With 70-90 million non-voters and millions more independents there is no spoiler — just our failure to contest power.
If we want change we will have to take risks — we unlock the exits and we organize. Setbacks and losses will occur in any event and already have. I think the history of the last 50 years is clear: lesser of two evil voting has enabled corporate ascendancy and contributed more than its fair share to loss. Fear of Trump should not be an excuse for the simple-minded support of corporate Democrats, since those Democrats have contributed in significant ways to the rise of the Trump and the rightward shift in the Democratic party. Political machines — and the Clinton machine is the most powerful of our time — value their own power and control over the greater good of their party, nation or world.
Its a terrible dilemma but a vote for corporate, pro-war and drug war Democrats, to ward off the short-term attack from the extreme right, may well be winning the battle to lose the war. The human cost will be high in any event. Will the people take losses in the struggle to resist the machine or will we take losses to enable the machine to continue? Sorry, but there is going to be hell to pay one way or the other.
Bernie Sanders and millions of Sanders supporters points a way out of that dilemma. Voters can restore representational democracy by voting only for candidates and parties that actually represent their views and interests. Think of the current trend lines of climate change, mass extinction, income inequality, racism, and war — just for starters. What are the risks involved in maintaining conventional political wisdom, given the likelihood that if we continue to act the same, the same situation will be reproduced? Where in the historical record is a single example of great changes occurring without great risks?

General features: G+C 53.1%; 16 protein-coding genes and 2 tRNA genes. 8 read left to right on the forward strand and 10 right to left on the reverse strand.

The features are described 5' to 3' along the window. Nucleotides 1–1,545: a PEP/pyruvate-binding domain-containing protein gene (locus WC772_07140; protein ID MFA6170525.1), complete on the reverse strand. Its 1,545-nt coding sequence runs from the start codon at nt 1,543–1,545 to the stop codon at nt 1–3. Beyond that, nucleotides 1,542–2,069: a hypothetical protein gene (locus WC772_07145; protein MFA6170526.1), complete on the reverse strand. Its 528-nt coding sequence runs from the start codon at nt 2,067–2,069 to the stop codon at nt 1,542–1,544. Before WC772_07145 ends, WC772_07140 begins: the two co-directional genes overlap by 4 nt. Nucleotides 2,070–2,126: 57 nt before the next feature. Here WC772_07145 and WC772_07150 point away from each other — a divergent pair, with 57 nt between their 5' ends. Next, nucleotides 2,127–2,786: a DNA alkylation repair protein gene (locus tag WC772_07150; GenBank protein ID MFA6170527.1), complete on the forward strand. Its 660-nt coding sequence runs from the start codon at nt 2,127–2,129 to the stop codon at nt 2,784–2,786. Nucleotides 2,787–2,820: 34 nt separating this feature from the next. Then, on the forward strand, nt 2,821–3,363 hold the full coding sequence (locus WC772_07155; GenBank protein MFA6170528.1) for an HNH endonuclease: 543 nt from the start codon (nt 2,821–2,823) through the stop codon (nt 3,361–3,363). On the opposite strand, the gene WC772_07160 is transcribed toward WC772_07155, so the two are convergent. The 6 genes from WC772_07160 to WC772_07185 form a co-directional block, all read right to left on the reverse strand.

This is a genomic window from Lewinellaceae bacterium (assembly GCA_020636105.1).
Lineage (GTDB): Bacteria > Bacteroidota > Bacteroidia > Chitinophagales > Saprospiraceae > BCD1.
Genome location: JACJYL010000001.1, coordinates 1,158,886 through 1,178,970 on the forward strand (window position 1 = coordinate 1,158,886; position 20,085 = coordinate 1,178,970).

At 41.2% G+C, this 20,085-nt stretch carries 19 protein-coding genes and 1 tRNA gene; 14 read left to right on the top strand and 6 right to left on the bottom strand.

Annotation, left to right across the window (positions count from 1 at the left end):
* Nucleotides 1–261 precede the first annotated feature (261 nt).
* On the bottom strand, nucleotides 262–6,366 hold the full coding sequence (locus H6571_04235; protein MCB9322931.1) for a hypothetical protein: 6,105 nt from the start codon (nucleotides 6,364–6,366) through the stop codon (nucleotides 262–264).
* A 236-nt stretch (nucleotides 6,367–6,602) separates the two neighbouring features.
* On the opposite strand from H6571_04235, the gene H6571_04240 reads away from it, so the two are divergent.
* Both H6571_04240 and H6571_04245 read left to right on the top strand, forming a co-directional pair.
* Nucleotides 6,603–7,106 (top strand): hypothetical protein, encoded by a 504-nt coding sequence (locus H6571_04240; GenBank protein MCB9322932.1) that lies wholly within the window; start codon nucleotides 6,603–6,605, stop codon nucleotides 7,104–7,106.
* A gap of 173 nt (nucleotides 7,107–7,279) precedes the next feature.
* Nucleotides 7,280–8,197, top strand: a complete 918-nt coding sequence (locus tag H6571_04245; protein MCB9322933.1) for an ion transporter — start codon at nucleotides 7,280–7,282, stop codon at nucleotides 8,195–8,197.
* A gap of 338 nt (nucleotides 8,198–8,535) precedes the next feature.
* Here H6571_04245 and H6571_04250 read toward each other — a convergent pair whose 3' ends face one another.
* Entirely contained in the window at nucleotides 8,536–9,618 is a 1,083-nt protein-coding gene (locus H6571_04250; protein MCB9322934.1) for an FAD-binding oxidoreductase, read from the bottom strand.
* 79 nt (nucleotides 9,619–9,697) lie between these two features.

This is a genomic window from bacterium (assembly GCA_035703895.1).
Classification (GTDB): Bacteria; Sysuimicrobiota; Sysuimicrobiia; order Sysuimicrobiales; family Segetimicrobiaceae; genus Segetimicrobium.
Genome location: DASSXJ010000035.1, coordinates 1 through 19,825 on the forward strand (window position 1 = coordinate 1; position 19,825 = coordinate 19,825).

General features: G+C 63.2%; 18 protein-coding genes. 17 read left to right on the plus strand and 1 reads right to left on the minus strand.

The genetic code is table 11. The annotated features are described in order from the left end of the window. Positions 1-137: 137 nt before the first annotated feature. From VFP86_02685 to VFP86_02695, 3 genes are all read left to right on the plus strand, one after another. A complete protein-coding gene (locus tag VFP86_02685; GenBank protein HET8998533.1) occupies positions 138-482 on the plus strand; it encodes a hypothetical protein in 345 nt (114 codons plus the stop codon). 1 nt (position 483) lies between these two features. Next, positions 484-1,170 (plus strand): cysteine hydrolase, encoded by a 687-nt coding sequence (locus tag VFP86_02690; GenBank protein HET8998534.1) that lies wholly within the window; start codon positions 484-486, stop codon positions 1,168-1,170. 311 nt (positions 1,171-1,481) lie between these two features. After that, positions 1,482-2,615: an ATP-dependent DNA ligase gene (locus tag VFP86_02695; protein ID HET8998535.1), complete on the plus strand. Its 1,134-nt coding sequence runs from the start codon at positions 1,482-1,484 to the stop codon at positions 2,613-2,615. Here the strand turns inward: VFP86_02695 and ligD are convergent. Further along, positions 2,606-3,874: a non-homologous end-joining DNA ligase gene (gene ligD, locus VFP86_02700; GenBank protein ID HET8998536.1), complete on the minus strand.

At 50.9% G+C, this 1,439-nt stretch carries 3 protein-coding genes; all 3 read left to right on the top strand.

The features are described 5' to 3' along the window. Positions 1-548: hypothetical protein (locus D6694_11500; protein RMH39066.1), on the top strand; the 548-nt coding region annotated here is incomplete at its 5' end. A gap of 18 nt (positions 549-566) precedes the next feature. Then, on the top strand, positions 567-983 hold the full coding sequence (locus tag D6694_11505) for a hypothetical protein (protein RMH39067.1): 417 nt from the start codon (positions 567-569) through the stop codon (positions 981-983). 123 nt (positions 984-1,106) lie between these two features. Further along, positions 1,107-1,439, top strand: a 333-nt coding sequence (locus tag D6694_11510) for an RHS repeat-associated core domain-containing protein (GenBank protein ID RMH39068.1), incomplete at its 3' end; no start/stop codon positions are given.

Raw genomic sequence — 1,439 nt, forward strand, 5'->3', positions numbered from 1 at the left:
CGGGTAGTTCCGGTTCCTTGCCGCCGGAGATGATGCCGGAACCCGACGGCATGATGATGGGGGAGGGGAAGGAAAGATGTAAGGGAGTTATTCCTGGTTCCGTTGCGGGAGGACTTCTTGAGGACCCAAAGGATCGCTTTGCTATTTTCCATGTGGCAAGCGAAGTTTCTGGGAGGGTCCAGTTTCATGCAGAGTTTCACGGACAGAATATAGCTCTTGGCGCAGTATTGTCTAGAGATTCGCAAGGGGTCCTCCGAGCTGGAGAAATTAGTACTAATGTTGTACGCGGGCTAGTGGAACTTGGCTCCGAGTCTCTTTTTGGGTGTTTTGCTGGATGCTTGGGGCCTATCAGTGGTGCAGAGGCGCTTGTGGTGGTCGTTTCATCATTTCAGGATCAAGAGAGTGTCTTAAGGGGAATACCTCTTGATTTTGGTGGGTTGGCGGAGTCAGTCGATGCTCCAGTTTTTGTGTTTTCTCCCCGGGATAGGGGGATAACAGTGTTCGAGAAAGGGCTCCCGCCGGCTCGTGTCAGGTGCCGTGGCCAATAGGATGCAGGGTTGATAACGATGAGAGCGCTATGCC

As the crisis deepens we will likely approach a shift in the equation of risk. The dangers we face to make the big changes will become less threatening than the dangers we face in continuing on the current course. Perhaps we are already there.
The lesser of two evils vote has, after all, been the most popular and well-funded approach and we should recognize its contribution both in terms of local and partial victories but also in its failure to produce significant social change. The lesser of two evils can occasionally win important concessions but never touch the core structures of power, social control and exploitation: the corporations, the war machine, mass communications, mass incarceration and the coming environmental disaster. And, we have to face the facts that the lesser of two evils strategy shares responsibility for the rightward drift of American electoral politics.
Non-voters comply with one of the basic tenants of triangulation consistent with old style machine politics. Machines want only predictable and ”politically reliable” voters and prefer small voter turnouts. Triangulation prefers the few undecided centrists and writes off the non-voters and new voters as not worth the effort.
When progressives simply stay home the two-party system cheers because the non-entity of 40% of the American people have followed the game plan of the two-party machine. Keeping 40% of the voters away from the polls has been an amazing accomplishment for the elites—an accomplishment we should not be complicit in. The mobilization of non-voters is one of the most powerful latent threats against the existing electoral order. The radical non-voters lose the game by failing to use elections as a political opportunity to do education or to articulate why they think elections are a fraud.